A request to separate the lot that houses the closed Our Lady of Lourdes Catholic Church on Napoleon Avenue from the school on the same block was unanimously approved by the City Planning Commission last week.
Several blocks of the river-bound side of Broadway Street in the university area will close this weekend so that workers can begin repaving there, in anticipation of bad weather next week, the Sewerage & Water Board announced.
Pavement restoration will begin 7 a.m. Saturday, Oct. 24, and continue through 6 p.m. Sunday in the riverbound lanes of Broadway from Willow to Plum streets, as well was from Green to Birch, according to the S&WB announcement. The final roadway restoration is scheduled to take place Monday morning, the announcement states.
“Contractors working for the Sewerage and Water Board will perform surface restorations to last week’s water line repairs,” the announcement states. “Remaining work includes street surface removal and asphalt overlay. Full lane closures on the riverbound side of Broadway Street will expedite the restoration process in anticipation of inclement weather next week.”
By Mary Beth Romig
In response to the recent opinion from Owen Courreges in the October 19, 2015 issue of Uptown Messenger, I would like the opportunity to share good news about what the New Orleans Redevelopment Authority (NORA) has accomplished in terms of commercial revitalization and affordable housing, specifically in the two neighborhoods Courreges mentions.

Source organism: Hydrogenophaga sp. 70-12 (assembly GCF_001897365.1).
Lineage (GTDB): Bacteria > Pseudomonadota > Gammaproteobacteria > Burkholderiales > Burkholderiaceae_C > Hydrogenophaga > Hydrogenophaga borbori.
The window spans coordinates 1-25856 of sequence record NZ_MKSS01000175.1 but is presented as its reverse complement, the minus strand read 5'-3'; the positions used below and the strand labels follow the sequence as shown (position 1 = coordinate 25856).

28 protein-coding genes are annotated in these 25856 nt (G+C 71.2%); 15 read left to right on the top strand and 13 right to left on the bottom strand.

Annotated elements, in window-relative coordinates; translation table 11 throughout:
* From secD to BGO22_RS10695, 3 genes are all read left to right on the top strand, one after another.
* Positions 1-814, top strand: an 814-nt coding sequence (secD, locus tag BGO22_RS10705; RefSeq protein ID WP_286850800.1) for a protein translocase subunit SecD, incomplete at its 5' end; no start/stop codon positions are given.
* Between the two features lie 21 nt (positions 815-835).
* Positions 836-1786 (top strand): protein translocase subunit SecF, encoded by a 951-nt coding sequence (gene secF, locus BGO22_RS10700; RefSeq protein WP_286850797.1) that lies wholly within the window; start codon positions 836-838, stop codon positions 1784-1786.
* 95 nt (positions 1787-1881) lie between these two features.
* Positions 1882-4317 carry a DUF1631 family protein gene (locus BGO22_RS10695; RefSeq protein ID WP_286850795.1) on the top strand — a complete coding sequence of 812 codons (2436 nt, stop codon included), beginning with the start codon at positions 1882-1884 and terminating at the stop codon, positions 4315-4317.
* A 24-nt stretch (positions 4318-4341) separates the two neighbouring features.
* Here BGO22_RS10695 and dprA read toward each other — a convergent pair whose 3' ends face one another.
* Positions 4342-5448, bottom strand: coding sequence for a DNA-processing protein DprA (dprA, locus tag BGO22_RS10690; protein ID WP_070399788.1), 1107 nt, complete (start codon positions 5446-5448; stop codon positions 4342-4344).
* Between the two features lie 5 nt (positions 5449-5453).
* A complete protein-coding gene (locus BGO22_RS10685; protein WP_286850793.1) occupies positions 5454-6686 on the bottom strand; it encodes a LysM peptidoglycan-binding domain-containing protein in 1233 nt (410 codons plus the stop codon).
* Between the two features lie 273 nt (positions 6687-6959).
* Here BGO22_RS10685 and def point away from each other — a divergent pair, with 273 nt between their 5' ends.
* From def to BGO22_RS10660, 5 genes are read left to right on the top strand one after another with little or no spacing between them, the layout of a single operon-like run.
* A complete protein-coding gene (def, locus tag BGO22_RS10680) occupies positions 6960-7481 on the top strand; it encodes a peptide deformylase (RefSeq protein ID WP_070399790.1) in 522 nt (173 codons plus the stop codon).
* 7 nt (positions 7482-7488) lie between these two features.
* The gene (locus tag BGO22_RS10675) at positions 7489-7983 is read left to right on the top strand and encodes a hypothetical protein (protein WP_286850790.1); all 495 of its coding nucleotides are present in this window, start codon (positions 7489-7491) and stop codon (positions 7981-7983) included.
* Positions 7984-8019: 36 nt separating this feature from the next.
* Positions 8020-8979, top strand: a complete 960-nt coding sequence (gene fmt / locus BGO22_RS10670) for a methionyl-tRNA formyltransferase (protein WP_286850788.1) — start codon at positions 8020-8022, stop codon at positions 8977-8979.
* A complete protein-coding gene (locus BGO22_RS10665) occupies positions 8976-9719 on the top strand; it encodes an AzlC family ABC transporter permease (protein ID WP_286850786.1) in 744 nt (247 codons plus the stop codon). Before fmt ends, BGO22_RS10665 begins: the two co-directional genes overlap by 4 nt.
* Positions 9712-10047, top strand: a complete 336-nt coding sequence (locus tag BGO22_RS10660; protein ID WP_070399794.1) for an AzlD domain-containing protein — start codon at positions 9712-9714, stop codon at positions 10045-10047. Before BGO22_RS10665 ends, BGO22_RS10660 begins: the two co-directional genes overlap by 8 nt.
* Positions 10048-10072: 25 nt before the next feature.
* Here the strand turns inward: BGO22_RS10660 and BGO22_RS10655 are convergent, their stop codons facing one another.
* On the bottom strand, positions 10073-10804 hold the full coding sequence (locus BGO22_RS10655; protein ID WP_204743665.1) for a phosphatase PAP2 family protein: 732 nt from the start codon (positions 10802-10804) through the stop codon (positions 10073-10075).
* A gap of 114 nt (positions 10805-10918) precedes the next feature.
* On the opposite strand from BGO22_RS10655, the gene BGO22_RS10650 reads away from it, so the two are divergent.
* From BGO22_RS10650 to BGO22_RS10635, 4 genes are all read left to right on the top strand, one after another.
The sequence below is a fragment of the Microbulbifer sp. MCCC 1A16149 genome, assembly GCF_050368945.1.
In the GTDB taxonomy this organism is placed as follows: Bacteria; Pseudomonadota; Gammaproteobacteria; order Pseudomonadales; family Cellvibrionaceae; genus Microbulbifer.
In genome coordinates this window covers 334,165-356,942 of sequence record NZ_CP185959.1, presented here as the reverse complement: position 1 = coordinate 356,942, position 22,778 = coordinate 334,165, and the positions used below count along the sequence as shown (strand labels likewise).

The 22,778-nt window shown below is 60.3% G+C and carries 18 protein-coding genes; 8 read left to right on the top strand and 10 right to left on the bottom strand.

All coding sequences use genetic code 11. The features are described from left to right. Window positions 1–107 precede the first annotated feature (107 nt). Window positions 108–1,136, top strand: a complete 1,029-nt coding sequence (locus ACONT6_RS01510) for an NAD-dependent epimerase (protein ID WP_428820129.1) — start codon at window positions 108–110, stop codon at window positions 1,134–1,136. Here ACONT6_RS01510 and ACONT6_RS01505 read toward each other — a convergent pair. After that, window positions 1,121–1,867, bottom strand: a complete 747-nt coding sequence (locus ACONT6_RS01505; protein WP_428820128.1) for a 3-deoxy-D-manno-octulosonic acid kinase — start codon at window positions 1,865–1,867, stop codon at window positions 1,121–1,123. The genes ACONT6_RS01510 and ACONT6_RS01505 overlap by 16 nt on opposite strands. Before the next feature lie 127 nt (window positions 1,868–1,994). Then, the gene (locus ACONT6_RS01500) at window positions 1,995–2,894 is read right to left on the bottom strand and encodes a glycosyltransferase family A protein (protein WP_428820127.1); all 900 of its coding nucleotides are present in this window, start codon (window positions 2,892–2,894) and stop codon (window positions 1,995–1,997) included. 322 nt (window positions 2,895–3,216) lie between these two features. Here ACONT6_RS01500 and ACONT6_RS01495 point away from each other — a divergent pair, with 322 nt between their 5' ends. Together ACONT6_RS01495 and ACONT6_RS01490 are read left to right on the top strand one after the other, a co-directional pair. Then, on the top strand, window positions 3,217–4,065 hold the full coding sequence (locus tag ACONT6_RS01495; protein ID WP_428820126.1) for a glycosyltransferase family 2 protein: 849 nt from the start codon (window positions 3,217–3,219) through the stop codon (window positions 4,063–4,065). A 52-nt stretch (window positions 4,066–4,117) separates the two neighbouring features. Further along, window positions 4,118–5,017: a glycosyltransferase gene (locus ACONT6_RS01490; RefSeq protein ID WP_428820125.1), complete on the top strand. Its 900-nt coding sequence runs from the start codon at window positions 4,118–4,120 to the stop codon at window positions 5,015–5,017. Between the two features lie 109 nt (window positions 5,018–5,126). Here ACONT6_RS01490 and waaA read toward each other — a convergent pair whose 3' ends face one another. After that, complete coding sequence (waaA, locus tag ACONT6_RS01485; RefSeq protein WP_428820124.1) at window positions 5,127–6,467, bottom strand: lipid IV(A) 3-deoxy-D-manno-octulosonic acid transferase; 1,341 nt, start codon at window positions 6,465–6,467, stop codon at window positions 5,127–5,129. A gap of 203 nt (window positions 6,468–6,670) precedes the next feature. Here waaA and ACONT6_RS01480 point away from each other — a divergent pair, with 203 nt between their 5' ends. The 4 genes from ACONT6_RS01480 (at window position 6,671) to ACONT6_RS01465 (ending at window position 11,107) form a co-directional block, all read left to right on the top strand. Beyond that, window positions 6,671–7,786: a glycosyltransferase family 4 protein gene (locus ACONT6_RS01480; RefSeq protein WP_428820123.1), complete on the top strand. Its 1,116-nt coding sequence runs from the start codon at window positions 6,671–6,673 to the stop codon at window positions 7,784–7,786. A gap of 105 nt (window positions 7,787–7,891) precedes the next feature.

The streets that will have low water pressure are Chestnut (from St. Andrew to Felicity and Orange) and Felicity (from Chestnut to St. Charles Avenue). The work will last from 10 a.m. to 3 p.m. Friday, Oct. 23, so that fire service to the area can be improved.
Camp Street near Jefferson Avenue will close this week through the end of the year as part of the ongoing installation of a drainage canal there, according to the Sewerage & Water Board of New Orleans.
The plan to move the police station out of a century-old building on Magazine Street and onto a vacant lot with a new swimming center just off Earhart Boulevard in Gert Town was approved by the New Orleans City Council last week.
A few weeks ago the animated TV show “South Park” premiered a new episode regarding an issue so close to our hearts here in New Orleans: gentrification.
The plot of the episode revolved around attempts by the fictitious Colorado town for which the series is named to attract a new Whole Foods Market. This, the city reasoned, would prove the backwoods hamlet to be progressive and forward-thinking.
In the security video that shocked New Orleans, infrared distortion turns the skin of patrons at Patois a bluish-gray color, creating a visual sense of unreality that matches the confusion felt by those diners moments later when three men wearing masks and hoodies burst in, robbing the entire restaurant at gunpoint on Aug. 21. That citywide shock was only amplified in late September, when robberies took place in similar fashion at Cafe Atchafalaya in the Irish Channel and then the Monkey Hill bar, only a few blocks from Patois and Audubon Park.